c) If you decide to start wearing heels, start s-l-o-w-l-y.  Don’t try to go from wearing, say, flat boots (where obviously your foot and vamp are fully encased) to 4″ pumps — it isn’t going to end well.  Look for low heelsunder 2 inches! — at first, to get your feet used to some height.  (Both of the Hunt roundups linked have a lot of suggestions for specific low heels that are pretty much perennial styles, like the Stuart Weitzman Poco, also pictured at the top of this post (and on sale — was $298 now $158, available in sizes 4-12). After you master that heel height, consider going higher (I’d stay under 3.5″ for the next round, perhaps aided with platforms (no bigger than 1″; bonus if they’re hidden).  Personally I don’t think anyone needs to go higher than that unless you’re taking pictures or shooting film (I’ve found out the hard way that 3″ heels look fairly frumpy on film!) — for actual life, I think the 4″+ heels are for the true heel lovers out there.

A few other tips:

  • For my $.02, check out the comfortable mall stores first — places like Aerosoles, Easy Spirit, and Macy’s comfort boutique — and avoid other mall shoe stores that specialize in trends/affordability first (sometimes sacrificing comfort and quality).
  • Scratch your soles — if the soles aren’t rubber, make sure you wear them outside enough to get them scratched.  It’ll give you more traction.
  • Look for strappy pumps if you have trouble walking in traditional pumps.
  • Look for chunkier heels (possibly even wedge heels) — the skinnier the heel the harder it is to balance.
  • Go bare.  If you’re still in the breaking-in stage, consider wearing them sockless (no trouser socks, no pantyhose) — for some reason that always helps me.  (Of course, know your office — bare legs are not appropriate everywhere, particularly with skirts.)
  • Know your inserts.  Get to know the various inserts from Dr. Scholl’s and the like available to you.  For example, I have narrow heels so I always have to put in heel inserts.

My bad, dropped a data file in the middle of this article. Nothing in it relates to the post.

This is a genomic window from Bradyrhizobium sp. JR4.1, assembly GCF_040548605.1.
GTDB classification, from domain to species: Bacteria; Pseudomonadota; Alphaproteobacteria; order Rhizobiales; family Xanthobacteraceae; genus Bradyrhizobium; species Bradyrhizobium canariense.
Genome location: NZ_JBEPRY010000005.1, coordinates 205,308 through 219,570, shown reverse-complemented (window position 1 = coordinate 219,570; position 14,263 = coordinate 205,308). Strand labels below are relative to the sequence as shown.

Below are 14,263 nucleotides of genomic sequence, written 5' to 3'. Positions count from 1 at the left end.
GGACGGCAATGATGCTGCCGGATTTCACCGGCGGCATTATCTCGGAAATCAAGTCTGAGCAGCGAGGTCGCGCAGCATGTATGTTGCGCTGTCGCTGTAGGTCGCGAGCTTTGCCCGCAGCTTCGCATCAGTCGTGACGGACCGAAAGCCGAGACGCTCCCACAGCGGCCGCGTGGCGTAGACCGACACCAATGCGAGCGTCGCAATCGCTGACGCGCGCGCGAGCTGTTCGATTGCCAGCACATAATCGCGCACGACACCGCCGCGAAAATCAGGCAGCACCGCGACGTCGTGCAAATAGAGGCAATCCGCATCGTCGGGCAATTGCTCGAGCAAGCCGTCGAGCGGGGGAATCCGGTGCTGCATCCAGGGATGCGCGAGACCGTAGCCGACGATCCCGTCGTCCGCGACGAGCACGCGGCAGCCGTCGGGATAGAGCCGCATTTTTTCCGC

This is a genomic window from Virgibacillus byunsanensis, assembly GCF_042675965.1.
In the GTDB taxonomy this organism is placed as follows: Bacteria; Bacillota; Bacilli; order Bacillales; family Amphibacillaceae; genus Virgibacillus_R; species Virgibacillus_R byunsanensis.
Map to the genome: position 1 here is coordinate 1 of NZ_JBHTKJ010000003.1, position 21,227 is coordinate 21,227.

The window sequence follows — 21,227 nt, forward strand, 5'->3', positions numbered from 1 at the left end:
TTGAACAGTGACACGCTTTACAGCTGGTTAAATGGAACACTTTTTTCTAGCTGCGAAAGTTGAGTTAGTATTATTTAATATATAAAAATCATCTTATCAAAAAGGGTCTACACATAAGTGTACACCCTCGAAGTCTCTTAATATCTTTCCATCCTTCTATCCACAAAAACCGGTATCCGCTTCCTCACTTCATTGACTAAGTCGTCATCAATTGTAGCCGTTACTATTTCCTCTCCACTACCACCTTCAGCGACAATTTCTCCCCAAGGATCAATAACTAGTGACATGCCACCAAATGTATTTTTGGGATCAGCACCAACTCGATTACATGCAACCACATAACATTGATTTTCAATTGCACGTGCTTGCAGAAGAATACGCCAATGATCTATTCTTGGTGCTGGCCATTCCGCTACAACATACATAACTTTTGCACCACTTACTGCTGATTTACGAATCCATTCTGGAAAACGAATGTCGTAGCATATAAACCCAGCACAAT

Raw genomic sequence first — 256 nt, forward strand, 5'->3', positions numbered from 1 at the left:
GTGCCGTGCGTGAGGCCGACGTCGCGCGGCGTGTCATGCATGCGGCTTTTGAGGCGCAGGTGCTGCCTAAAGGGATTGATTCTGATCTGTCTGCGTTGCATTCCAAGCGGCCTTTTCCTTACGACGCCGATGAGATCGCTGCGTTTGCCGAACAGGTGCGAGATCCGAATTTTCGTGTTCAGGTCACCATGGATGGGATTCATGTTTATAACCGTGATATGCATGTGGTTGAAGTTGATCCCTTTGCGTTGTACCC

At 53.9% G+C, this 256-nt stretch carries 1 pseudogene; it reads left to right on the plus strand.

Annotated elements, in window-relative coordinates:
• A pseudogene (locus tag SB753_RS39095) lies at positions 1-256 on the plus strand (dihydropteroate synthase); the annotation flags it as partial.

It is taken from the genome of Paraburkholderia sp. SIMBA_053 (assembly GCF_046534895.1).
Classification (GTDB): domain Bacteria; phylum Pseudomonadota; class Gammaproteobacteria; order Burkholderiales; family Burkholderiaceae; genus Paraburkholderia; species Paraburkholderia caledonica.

• commuting heels Find comfortable commuting shoes — possibly even commuting heels that are lower versions than your regular heels.  (I was obsessed with this picture in a recent Inc. magazine article on executive assistants — Barbara Corcoran switching into identical but lower heels after a talk show!) I always suggest a general six-block rule for heels:  Your heels should be comfortable enough to walk at least six blocks, but I’d be surprised if anyone (at least, anyone with their podiatrist’s blessing) is walking for miles in heels.

Readers, if you’ve worn flats for years and then transitioned to heels, how did you do it?  Readers who started wearing heels when you started your career, how did you start?  What are your best tips for wearing heels?  Readers who love flats, which are your favorite work-appropriate brands and styles — and what do you wear with them? 

Emergency Preparedness — What’s Smart, What’s Crazy?

Emergency Preparedness Plans | CorporetteAre you prepared for various emergencies?  When do you think emergency preparedness crosses the line from smart to crazy?  We joked the other day about “Nine Ways to Prepare your Office for a Zombie Attack,” but that got me thinking — I’ve read a ton of advice lately about emergency preparedness plans for situations you never want to be in, and while some of it is a bit out there, most of it I’m glad to have read. Maybe it’s the former lifeguard in me (or the mama) but it calms me in a weird way to know what to do and have a plan of attack, and I often find myself discussing it with my husband afterwards, teaching him what I’ve learned. Maybe I’m crazy, but it seems like there are more and more of these stories, too. (For what it’s worth, we have had a serious discussion on here about the best self-defense tips for women.)  Ladies, do you like these stories? Or do you think it’s crazy prep for the paranoid?  (After all: may none of us ever have to use any of this knowledge!)